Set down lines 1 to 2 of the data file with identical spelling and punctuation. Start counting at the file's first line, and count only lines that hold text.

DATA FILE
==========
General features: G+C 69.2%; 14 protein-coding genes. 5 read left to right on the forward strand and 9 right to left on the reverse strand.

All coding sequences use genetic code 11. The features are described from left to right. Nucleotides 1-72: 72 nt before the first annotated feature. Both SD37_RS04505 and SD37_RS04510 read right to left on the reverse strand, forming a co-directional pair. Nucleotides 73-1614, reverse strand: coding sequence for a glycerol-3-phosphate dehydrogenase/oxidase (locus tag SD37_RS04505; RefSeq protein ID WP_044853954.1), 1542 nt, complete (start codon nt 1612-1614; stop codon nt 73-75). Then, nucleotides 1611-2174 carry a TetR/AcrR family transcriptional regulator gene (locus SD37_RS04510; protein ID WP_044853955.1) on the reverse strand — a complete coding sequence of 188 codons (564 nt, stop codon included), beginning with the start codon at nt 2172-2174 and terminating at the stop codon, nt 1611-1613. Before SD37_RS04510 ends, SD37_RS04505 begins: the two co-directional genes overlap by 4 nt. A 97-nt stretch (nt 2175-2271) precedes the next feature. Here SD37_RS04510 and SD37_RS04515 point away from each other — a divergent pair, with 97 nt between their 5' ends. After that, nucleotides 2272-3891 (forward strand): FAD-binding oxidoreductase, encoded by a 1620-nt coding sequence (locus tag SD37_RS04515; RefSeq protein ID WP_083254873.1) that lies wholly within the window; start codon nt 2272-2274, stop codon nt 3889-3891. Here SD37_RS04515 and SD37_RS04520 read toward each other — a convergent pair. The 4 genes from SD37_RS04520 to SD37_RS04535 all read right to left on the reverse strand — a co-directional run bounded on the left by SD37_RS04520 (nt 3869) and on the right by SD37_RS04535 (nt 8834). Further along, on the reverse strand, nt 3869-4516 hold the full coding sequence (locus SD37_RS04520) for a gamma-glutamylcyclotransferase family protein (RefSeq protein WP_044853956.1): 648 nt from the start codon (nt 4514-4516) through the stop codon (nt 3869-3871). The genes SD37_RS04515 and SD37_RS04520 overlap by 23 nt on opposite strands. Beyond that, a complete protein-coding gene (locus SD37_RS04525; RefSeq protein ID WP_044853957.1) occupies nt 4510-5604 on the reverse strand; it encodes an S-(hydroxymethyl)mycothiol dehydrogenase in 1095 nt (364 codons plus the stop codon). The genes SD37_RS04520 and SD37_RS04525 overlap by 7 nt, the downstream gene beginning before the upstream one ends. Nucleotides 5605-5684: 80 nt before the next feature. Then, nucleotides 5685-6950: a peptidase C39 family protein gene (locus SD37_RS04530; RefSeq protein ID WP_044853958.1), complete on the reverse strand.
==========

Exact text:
General features: G+C 69.2%; 14 protein-coding genes. 5 read left to right on the forward strand and 9 right to left on the reverse strand.

All coding sequences use genetic code 11. The features are described from left to right. Nucleotides 1-72: 72 nt before the first annotated feature. Both SD37_RS04505 and SD37_RS04510 read right to left on the reverse strand, forming a co-directional pair. Nucleotides 73-1614, reverse strand: coding sequence for a glycerol-3-phosphate dehydrogenase/oxidase (locus tag SD37_RS04505; RefSeq protein ID WP_044853954.1), 1542 nt, complete (start codon nt 1612-1614; stop codon nt 73-75). Then, nucleotides 1611-2174 carry a TetR/AcrR family transcriptional regulator gene (locus SD37_RS04510; protein ID WP_044853955.1) on the reverse strand — a complete coding sequence of 188 codons (564 nt, stop codon included), beginning with the start codon at nt 2172-2174 and terminating at the stop codon, nt 1611-1613. Before SD37_RS04510 ends, SD37_RS04505 begins: the two co-directional genes overlap by 4 nt. A 97-nt stretch (nt 2175-2271) precedes the next feature. Here SD37_RS04510 and SD37_RS04515 point away from each other — a divergent pair, with 97 nt between their 5' ends. After that, nucleotides 2272-3891 (forward strand): FAD-binding oxidoreductase, encoded by a 1620-nt coding sequence (locus tag SD37_RS04515; RefSeq protein ID WP_083254873.1) that lies wholly within the window; start codon nt 2272-2274, stop codon nt 3889-3891. Here SD37_RS04515 and SD37_RS04520 read toward each other — a convergent pair. The 4 genes from SD37_RS04520 to SD37_RS04535 all read right to left on the reverse strand — a co-directional run bounded on the left by SD37_RS04520 (nt 3869) and on the right by SD37_RS04535 (nt 8834). Further along, on the reverse strand, nt 3869-4516 hold the full coding sequence (locus SD37_RS04520) for a gamma-glutamylcyclotransferase family protein (RefSeq protein WP_044853956.1): 648 nt from the start codon (nt 4514-4516) through the stop codon (nt 3869-3871). The genes SD37_RS04515 and SD37_RS04520 overlap by 23 nt on opposite strands. Beyond that, a complete protein-coding gene (locus SD37_RS04525; RefSeq protein ID WP_044853957.1) occupies nt 4510-5604 on the reverse strand; it encodes an S-(hydroxymethyl)mycothiol dehydrogenase in 1095 nt (364 codons plus the stop codon). The genes SD37_RS04520 and SD37_RS04525 overlap by 7 nt, the downstream gene beginning before the upstream one ends. Nucleotides 5605-5684: 80 nt before the next feature. Then, nucleotides 5685-6950: a peptidase C39 family protein gene (locus SD37_RS04530; RefSeq protein ID WP_044853958.1), complete on the reverse strand.